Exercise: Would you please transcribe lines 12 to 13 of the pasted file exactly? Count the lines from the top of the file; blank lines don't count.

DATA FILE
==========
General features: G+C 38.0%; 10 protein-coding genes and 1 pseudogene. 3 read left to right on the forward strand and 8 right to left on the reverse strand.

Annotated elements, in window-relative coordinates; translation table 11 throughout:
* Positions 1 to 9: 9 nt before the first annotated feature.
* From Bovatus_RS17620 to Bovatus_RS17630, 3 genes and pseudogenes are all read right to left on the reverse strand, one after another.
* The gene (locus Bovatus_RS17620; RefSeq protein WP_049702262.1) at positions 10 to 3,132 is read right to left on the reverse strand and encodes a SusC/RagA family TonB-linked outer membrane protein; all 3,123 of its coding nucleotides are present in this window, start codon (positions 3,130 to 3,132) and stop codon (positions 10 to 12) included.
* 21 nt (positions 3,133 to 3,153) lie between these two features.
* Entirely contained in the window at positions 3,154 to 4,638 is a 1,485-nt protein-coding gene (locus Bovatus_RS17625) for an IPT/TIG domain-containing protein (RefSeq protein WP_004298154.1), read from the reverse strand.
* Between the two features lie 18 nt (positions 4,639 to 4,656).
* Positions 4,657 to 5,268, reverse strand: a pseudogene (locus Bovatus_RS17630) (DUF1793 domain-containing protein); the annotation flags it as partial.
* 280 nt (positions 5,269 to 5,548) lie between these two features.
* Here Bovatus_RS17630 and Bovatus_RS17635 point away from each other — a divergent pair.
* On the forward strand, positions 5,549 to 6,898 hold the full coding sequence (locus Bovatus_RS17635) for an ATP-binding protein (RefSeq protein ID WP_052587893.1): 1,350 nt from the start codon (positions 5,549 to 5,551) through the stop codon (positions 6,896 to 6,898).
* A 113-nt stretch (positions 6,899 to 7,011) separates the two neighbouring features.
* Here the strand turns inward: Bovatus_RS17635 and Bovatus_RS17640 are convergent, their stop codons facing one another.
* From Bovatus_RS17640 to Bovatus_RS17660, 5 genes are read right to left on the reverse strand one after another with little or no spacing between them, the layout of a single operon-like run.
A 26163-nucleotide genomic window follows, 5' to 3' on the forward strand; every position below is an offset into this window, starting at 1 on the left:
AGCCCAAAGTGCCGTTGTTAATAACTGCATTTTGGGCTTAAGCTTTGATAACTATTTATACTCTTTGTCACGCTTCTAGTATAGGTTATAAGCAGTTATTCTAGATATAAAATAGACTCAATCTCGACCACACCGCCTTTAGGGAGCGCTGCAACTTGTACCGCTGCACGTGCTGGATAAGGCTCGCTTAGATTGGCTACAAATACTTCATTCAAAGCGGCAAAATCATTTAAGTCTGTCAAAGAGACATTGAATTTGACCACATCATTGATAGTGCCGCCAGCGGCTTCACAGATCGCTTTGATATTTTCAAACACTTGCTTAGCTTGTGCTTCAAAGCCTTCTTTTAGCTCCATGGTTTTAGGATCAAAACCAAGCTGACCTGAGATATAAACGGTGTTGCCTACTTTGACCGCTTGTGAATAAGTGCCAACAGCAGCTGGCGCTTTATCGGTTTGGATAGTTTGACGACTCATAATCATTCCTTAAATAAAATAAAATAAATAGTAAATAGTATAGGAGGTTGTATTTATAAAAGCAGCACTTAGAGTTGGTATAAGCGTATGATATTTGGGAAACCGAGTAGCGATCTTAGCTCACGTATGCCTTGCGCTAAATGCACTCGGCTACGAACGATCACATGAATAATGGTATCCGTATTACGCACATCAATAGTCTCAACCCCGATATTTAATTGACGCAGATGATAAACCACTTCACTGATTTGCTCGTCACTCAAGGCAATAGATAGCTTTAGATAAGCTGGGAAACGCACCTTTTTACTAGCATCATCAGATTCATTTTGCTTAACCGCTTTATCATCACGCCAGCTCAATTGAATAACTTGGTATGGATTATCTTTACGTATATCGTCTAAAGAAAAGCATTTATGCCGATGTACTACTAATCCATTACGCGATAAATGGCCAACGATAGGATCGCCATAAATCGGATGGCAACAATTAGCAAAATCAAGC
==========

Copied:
* On the forward strand, positions 5,549 to 6,898 hold the full coding sequence (locus Bovatus_RS17635) for an ATP-binding protein (RefSeq protein ID WP_052587893.1): 1,350 nt from the start codon (positions 5,549 to 5,551) through the stop codon (positions 6,896 to 6,898).
* A 113-nt stretch (positions 6,899 to 7,011) separates the two neighbouring features.